She retreats to the stairs and pauses to consider the black telephone crouched on its haunches, ready to pounce. To announce. People don’t much come up to the house, it is miles away from the assaulting imposition of neighbouring cities. She doesn’t receive visitors warmly, and all prospective suitors dispatched by well-wishing relatives invariably retire back to their distant homes after an evening of her company, unsettled and discouraged, for she has created for herself a feminine mystique that cannot be penetrated by mere mortal man. She appears in their perception brisk, evasive, and preoccupied. She concentrates on cultivating a solid, scarlet heart to beat a constant rhythm against the world of the dying. She is keeping death out in the physical sense, assimilating herself to the prospect of solitary eternity and forming no attachments.
Sometimes she feels an inexplicable longing for the anonymity of the city, where such informal tools of misinformation as gossip and hearsay are not so readily employed. She envies them their compartmentalized lives, regimented working hours; those unobtrusive strangers who would submit to anything to avoid confrontation. A positive conglomeration of drifting, nameless particles, condensed within the thriving nebula of the city, where one could get smaller every day and very likely disappear.
But the suffocation. She politely declines, preferring to spend her days in the soft sunlight, arranging the weary roses.
She attempts to sweep away the misguided bugs with a few hesitant gestures of the hand. Soon blue saline solutions will wave a salutation to such foreign guests. Her light fingers graze the frayed edges of their heads; the bloody inks are particularly exciting in the sunlight. When the thought of blood transpires, the dizzying swell of the heart’s diastole and systole rises in her chest, a pressing undulation. So perhaps it comes as no conscious surprise when, upon brandishing the pruning sheers in order to trim the petals of their half-eaten siblings, she clips her finger instead of a stem, loosening a sizeable flap of skin over a current of blood. She resists the urge to suck the wound, but stares at her finger, suddenly regarding it as one does an unfamiliar object; a digit not attached to herself. How exquisite a ruby red the blood appears to be, and how warm against the skin. It is amazing how, upon mutilation, a body part becomes something external to the person to which it belongs, merely a treasured belonging. She stares at the finger for so long that it ceases to be a finger, in the same way as a word fails to register in the consciousness as legitimate when it has been repeatedly vocalised. Perhaps there is a separate self that exists beyond the body of physical composites. She puts down the sheers and rearranges the flowers, marvelling over her secret discovery.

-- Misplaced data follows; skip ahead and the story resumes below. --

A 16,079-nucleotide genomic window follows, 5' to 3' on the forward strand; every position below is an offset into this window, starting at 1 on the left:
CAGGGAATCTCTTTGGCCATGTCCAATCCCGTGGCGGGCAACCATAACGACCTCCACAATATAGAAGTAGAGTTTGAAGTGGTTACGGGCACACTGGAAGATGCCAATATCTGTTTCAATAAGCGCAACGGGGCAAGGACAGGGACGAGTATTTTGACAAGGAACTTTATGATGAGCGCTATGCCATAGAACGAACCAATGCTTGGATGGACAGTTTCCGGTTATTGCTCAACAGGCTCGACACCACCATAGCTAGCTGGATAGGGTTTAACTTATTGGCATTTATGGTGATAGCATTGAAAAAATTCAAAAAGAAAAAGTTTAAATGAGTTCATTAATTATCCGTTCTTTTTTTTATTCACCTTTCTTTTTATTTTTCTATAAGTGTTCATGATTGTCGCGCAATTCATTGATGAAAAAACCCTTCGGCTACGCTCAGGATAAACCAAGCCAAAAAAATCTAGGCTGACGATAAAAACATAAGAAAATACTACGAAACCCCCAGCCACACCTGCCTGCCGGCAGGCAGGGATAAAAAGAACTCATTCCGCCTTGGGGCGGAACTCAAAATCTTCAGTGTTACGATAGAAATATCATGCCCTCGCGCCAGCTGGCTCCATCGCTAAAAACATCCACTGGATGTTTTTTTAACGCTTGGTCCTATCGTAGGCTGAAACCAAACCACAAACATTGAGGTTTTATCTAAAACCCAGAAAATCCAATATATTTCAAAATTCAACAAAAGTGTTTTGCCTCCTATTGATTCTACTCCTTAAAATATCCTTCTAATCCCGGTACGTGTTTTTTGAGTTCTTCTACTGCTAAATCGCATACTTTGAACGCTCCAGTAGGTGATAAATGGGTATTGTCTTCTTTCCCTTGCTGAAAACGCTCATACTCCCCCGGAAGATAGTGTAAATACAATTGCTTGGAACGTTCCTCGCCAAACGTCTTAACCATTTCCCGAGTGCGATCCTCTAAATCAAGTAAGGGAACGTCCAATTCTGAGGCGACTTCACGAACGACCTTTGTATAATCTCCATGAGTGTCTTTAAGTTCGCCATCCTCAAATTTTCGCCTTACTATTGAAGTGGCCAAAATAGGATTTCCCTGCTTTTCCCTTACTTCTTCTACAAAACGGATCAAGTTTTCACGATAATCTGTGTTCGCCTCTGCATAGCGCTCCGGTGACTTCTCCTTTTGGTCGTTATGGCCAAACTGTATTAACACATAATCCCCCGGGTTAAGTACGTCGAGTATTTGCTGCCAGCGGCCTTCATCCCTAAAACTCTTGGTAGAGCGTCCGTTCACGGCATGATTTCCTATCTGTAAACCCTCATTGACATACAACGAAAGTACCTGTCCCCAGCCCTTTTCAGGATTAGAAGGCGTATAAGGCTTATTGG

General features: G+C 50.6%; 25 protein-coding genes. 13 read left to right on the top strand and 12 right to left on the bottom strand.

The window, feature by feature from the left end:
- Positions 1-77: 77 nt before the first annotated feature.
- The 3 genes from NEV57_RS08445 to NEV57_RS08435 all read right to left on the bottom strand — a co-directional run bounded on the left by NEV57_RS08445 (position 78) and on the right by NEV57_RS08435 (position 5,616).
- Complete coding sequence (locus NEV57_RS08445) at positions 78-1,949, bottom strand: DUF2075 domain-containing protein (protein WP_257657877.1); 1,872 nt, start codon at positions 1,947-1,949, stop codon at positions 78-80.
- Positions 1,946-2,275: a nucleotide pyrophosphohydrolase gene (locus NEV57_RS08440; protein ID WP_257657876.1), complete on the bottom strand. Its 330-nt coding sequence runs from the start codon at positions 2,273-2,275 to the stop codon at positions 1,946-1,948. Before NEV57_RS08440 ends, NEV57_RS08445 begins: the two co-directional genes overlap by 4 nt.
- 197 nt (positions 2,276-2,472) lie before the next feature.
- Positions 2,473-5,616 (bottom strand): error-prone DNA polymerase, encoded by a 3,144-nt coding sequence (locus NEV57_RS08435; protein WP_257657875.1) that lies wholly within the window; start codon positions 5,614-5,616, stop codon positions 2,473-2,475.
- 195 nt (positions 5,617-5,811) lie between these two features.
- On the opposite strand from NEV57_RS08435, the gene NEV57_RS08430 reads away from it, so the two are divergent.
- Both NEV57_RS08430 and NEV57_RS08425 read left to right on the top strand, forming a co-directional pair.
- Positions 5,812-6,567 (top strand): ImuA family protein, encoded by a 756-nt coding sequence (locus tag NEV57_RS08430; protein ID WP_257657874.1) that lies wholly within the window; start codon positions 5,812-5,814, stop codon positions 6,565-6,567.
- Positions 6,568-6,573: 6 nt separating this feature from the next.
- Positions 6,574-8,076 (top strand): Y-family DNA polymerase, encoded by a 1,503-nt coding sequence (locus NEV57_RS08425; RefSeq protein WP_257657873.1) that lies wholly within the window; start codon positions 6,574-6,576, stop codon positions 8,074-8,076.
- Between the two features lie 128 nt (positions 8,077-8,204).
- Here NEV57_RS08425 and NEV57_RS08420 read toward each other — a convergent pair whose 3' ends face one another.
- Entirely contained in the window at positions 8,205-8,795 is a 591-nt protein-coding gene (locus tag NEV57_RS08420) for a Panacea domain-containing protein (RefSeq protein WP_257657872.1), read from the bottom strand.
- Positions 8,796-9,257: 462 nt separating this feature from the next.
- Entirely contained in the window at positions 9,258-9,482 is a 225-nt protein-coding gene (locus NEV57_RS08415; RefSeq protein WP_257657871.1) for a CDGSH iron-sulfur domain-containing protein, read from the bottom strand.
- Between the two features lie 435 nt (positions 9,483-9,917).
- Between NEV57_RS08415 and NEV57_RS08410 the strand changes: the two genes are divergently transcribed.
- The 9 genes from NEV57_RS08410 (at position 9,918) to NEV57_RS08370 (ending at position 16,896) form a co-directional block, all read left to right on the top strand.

Oh, Father. Now is but a moment passing. When does the future become the present and the present become the past? When do the living become the dying, and the dead become the forgotten? The brutish become the commemorated for the death that cleans the slate? Where does the tongue become the throat, and the voice become the word? The heart cease to be the person, but something bigger altogether?